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To understand the provision that generally targets tax avoidance in income tax law, it is important to examine and distinguish between the concepts of tax evasion, tax avoidance, and tax planning. The line between legitimate tax planning and tax avoidance is hard to draw. Sometimes items listed under tax planning can fall into tax avoidance, particularly if done in an overly aggressive way and with little or no commercial justification. On the other hand, the line between tax evasion and tax avoidance is clearer, although it too can be blurred in some instances.
Tax evasion
Tax evasion is the non-payment of the tax which would properly be chargeable to a taxpayer if the taxpayer made a full and true disclosure of assessable income and allowable deductions. It usually involves the failure to declare income and/or the claiming of deductions or tax offsets to which the taxpayer knows that he or she has no legitimate entitlement. For example, the owner of a “cash” business may simply not declare all receipts from sales; an employee may claim a deduction for protective clothing when no expense was in fact incurred; or a person with no dependants may claim a dependant’s rebate.
Tax avoidance
Tax avoidance, as that term has come to be understood, seeks a reduction in liability to tax while complying at least with the letter of the law. While in one sense it may be said that “tax avoidance” is simply the outcome of successful tax planning, in the context of this commentary, the term “tax avoidance” means the entry into highly “artificial or contrived” schemes by a taxpayer seeking to avoid tax. It involves taxpayers entering into transactions which, while having legal consequences, have little or no real impact on their financial position or at least on the financial position of themselves and their “associates” taken as a group.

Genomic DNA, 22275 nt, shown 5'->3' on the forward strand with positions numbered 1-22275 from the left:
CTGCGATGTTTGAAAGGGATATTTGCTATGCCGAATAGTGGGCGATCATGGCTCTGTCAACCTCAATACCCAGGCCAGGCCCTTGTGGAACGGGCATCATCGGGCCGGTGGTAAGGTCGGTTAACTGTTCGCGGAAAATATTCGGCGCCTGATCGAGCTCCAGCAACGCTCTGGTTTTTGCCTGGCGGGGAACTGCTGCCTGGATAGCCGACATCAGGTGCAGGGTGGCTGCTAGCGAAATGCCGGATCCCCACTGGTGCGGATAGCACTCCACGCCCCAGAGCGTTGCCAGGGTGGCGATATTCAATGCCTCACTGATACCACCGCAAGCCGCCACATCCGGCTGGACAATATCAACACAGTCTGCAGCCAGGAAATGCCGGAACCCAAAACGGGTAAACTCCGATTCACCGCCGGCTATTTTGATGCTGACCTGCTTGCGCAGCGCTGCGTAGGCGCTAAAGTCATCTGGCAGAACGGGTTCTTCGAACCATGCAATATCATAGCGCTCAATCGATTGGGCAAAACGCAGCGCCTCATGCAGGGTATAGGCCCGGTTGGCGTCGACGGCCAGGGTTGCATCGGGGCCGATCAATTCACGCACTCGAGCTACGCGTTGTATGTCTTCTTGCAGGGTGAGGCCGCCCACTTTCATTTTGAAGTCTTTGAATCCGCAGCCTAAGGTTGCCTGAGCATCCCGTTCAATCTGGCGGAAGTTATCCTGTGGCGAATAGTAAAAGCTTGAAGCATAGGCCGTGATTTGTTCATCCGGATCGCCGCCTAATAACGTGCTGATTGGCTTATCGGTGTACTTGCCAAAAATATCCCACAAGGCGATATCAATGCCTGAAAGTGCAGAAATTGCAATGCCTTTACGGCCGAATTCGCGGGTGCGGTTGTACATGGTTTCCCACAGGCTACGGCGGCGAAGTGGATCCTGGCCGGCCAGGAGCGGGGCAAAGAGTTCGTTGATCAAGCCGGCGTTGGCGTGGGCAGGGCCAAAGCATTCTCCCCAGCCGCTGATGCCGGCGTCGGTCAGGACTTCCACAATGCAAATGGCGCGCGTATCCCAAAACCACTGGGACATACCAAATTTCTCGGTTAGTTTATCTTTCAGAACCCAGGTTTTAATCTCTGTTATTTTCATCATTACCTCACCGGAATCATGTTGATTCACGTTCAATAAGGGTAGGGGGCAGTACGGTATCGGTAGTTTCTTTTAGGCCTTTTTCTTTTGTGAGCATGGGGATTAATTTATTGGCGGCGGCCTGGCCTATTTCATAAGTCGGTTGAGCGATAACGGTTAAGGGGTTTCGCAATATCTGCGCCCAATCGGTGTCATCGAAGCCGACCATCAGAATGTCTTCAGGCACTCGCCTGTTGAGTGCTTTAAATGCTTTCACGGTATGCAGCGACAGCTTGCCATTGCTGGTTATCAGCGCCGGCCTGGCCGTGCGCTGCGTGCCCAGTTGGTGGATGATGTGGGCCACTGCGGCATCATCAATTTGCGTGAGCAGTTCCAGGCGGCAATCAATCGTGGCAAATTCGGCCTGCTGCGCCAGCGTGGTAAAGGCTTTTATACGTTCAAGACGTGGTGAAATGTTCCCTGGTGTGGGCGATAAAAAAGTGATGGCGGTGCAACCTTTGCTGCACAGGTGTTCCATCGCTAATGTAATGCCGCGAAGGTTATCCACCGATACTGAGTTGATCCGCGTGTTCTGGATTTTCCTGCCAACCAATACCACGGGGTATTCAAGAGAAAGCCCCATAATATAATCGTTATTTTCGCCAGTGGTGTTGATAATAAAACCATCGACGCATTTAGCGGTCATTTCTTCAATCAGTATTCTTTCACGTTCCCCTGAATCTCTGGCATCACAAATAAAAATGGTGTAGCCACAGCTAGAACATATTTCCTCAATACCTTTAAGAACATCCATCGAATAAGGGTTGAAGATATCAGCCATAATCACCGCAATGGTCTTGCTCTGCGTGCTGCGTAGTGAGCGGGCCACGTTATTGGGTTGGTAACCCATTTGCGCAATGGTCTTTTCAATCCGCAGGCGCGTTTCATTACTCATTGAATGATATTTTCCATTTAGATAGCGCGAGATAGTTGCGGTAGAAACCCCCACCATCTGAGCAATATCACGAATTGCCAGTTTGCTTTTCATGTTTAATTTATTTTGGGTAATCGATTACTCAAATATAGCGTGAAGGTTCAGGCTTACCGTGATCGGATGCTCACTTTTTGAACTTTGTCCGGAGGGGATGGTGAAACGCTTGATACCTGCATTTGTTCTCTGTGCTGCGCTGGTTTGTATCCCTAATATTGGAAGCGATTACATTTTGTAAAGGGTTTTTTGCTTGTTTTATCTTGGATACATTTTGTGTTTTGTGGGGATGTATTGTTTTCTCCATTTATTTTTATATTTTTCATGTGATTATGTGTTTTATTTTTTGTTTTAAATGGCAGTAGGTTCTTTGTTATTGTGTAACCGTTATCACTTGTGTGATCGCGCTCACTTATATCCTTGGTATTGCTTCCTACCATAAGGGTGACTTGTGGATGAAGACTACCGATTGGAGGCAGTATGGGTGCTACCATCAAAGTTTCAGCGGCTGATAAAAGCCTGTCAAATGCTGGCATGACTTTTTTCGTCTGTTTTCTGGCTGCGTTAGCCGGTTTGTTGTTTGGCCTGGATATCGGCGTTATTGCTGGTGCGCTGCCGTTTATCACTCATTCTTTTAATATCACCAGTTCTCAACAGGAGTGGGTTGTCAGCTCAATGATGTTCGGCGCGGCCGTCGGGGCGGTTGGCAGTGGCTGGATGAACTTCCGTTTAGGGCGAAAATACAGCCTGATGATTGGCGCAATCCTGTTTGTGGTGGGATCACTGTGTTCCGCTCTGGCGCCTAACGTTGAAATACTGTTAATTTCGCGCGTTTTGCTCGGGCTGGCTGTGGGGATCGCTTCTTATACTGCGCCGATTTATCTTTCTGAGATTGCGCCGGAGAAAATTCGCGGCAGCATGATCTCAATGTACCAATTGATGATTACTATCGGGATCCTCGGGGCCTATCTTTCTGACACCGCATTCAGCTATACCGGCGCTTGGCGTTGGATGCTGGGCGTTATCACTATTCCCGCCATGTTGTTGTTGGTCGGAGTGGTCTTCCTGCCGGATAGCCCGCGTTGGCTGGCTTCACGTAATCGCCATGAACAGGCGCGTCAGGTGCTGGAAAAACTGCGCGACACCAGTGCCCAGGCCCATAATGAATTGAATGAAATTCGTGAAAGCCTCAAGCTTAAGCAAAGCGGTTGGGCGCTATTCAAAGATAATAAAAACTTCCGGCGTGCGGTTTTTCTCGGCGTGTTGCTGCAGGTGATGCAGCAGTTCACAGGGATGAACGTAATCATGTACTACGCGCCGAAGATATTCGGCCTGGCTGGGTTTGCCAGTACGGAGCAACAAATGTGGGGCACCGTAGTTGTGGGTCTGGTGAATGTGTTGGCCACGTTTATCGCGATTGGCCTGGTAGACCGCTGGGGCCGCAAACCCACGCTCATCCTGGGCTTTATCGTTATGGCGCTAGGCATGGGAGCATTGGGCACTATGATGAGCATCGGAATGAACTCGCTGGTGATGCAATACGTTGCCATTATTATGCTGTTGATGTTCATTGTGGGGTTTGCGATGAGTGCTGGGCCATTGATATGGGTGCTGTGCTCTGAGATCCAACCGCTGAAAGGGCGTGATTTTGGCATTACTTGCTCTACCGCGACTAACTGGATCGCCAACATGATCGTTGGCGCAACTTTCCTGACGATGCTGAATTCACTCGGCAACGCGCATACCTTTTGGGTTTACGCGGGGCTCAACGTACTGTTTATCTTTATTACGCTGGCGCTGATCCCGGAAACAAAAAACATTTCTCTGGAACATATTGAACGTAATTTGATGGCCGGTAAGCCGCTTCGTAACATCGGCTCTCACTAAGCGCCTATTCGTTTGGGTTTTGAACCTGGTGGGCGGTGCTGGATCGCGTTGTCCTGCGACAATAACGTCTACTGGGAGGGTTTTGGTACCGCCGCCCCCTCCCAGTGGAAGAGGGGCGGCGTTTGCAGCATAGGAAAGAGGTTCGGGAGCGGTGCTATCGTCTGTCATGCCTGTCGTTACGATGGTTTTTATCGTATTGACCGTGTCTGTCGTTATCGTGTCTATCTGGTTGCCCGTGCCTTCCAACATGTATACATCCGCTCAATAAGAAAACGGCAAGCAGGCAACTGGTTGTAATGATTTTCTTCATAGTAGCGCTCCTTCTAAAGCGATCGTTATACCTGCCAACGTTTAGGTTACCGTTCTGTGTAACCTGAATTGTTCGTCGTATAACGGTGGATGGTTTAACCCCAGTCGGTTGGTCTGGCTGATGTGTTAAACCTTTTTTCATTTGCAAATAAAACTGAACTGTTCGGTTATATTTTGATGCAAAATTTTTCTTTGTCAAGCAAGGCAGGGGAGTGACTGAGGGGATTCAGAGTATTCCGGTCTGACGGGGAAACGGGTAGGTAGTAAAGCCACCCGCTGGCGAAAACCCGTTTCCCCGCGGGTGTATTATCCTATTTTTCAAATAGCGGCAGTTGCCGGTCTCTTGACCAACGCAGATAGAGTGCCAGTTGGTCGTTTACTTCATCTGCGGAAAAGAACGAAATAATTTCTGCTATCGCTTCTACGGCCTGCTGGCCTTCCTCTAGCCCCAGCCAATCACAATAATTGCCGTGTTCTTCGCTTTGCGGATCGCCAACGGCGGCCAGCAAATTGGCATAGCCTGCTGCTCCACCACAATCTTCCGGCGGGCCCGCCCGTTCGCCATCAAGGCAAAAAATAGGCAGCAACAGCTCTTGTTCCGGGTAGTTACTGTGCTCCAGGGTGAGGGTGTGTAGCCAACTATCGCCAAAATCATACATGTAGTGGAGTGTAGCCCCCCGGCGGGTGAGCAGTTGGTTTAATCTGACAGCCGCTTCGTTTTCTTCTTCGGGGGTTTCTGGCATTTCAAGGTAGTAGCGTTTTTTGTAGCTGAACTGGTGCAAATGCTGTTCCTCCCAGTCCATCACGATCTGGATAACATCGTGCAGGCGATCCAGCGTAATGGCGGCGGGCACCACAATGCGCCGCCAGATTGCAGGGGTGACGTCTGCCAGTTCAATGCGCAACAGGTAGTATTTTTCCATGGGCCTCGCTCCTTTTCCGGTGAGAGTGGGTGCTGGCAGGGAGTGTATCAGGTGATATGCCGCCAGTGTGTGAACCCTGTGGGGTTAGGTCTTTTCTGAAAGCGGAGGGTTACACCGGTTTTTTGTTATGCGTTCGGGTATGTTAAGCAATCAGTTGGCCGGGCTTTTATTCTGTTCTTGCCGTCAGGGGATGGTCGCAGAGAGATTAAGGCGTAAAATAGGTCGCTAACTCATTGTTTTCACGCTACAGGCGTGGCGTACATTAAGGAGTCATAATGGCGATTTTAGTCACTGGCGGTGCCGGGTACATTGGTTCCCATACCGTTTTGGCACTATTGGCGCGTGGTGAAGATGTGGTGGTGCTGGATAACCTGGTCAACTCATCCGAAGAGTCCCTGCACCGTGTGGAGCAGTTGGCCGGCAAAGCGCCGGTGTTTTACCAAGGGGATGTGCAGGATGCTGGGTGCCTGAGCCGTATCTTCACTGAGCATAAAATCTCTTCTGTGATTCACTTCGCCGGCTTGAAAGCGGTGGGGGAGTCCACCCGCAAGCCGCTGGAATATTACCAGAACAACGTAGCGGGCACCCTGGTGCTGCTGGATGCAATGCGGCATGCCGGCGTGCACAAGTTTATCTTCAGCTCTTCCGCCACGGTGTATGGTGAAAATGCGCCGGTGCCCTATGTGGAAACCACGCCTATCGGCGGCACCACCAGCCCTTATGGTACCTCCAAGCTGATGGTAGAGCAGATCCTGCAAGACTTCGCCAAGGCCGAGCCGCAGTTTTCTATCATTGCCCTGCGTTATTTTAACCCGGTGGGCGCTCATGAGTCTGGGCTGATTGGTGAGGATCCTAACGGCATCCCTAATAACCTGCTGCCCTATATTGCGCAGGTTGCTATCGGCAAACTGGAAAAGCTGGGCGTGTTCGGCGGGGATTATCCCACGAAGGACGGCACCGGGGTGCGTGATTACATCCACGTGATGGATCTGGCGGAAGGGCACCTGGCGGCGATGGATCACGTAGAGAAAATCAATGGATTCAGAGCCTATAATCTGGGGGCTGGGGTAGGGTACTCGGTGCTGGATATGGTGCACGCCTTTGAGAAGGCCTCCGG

Such contrived schemes may take a number of forms. They may seek to transform income which would otherwise be taxable into income that escapes liability to tax (as in FC of T v Spotless Services Ltd (1995) 62 FCR 244; 95 ATC 4775 (Full Federal Court); 96 ATC 5201 (High Court) or which is taxed at more concessional rates (such as under the CGT regime). Alternatively, avoidance schemes may seek to generate deductions to be offset against income derived by a taxpayer. By creating “artificial” deductions, the taxpayer endeavours to expunge a contingent liability to tax which would otherwise be payable on his or her income. Interest prepayment schemes afford a good example of the type of tax avoidance schemes which taxpayers could readily purchase as a “package” from a promoter in the mid-1970s.


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URL : http://www.accountsnextgen.com.au/

Blog ID : 255101

Category : Finance

Date Added : 20-5-2020

Tags : planning | evasion